And the natural glue celebration continues! Elmer’s does it again with a liquid glue made with 99% natural ingredients. I actually bought my bottle from our local Walmart. (Not my favourite place to shop – but I’ll shop almost anywhere if it means eco-friendly alternatives.) But like its glue stick cousin, it’s also available on Amazon.
If a company goes so far as to call their product “The World’s Best Pencil,” well then they better be some damn good pencils. And they are! Not only do they do all the things pencils are supposed to do, but they’re also made from reforested wood, are printed with non-toxic ink, have latex-free erasers and are 100% recyclable. Another pencil to check out is Onyx + Green’s recycled newspaper pencils.
I found these when I was researching products for my Eco-Friendly Craft Supplies for Kids post and just knew I had to have them when it came time to buy a pair of “big-kid” scissors for my daughter. Not only is the plastic handle made from post-consumer material, it’s also antimicrobial, which stops bacteria growth that leads to odours, stains – and sniffles.
Did you know that Crayola markers contain recycled plastic resin and that some of their products are made with the help of solar power? Neither did I! I tend to be skeptical of big companies because they don’t always have the environment’s best interests in mind, but I was happy to learn that one of the biggest school and art supplies corporations in the world does have a green initiative. Another option are these non-toxic markers made from environmentally friendly materials that I also featured in my Eco-Friendly Craft Supplies post.
Much like the very specific binder requirement, my daughter’s kindergarten supplies list asks for white erasers. If it hadn’t, I would have tried to get my hands on these erasers made of natural charcoal. But alas, instead I resorted to new PVC-free white erasers. Why PVC-free? According to Greenpeace, “PVC contaminates humans and the environment throughout its lifecycle: during its production, use, and disposal. Few consumers realize that PVC is the single most environmentally damaging of all plastics.” The solution? Buy PVC-free products!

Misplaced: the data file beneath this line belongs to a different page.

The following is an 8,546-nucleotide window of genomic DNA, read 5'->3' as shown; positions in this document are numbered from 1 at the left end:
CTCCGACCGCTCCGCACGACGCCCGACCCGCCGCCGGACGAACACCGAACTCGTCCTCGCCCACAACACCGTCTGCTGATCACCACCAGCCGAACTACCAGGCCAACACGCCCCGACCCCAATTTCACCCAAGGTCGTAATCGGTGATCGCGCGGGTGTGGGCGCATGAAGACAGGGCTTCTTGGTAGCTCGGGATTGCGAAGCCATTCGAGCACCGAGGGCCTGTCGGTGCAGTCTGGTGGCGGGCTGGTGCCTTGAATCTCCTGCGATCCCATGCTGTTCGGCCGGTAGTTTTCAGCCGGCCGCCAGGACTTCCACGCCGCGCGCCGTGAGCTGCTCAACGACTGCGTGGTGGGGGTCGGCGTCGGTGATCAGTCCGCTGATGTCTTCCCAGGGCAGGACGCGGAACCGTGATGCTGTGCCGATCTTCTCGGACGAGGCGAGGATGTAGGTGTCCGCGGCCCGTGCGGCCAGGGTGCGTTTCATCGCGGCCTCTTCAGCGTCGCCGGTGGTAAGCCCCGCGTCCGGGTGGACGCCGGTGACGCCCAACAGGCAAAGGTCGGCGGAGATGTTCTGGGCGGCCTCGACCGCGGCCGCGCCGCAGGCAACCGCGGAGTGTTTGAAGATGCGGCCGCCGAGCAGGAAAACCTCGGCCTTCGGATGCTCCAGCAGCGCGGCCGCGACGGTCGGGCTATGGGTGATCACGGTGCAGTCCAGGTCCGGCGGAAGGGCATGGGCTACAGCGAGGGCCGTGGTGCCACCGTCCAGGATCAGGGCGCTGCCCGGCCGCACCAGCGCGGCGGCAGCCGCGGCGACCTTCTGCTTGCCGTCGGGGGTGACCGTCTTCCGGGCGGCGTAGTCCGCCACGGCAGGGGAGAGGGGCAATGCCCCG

Here are a few school supplies my daughter didn’t require this year, but are pretty common items for older students.
Paper is probably one of the easiest eco-friendly school supply items to find. Ampad has lined paper made from 100% post-consumer fibre while Printworks has printer paper made from recycled food and beverage containers. Cheers!
Yet another product from my Eco-Friendly Craft Supplies post, these non-toxic pencil crayons come in a plain box – meaning no ink was used on the packaging. And the adorably named brand ColOWLful also has non-toxic pencil crayons in an eco-friendly box.
Not to mention calculators, dividers, backpacks, lunch kits and more! Don’t forget to shop for your eco-friendly school supplies at thrift stores, to raid your school supplies stash and to look for products made from recycled and non-toxic materials. And remember to either reuse, donate or recycle everything when you’re done using them!
Note that this post contains affiliate links, meaning if you click on a link and make a purchase a small percentage of the sale goes to yours truly. Please know that I only link to products that are good for the earth, good for the soul, or both!
Posted on August 5, 2018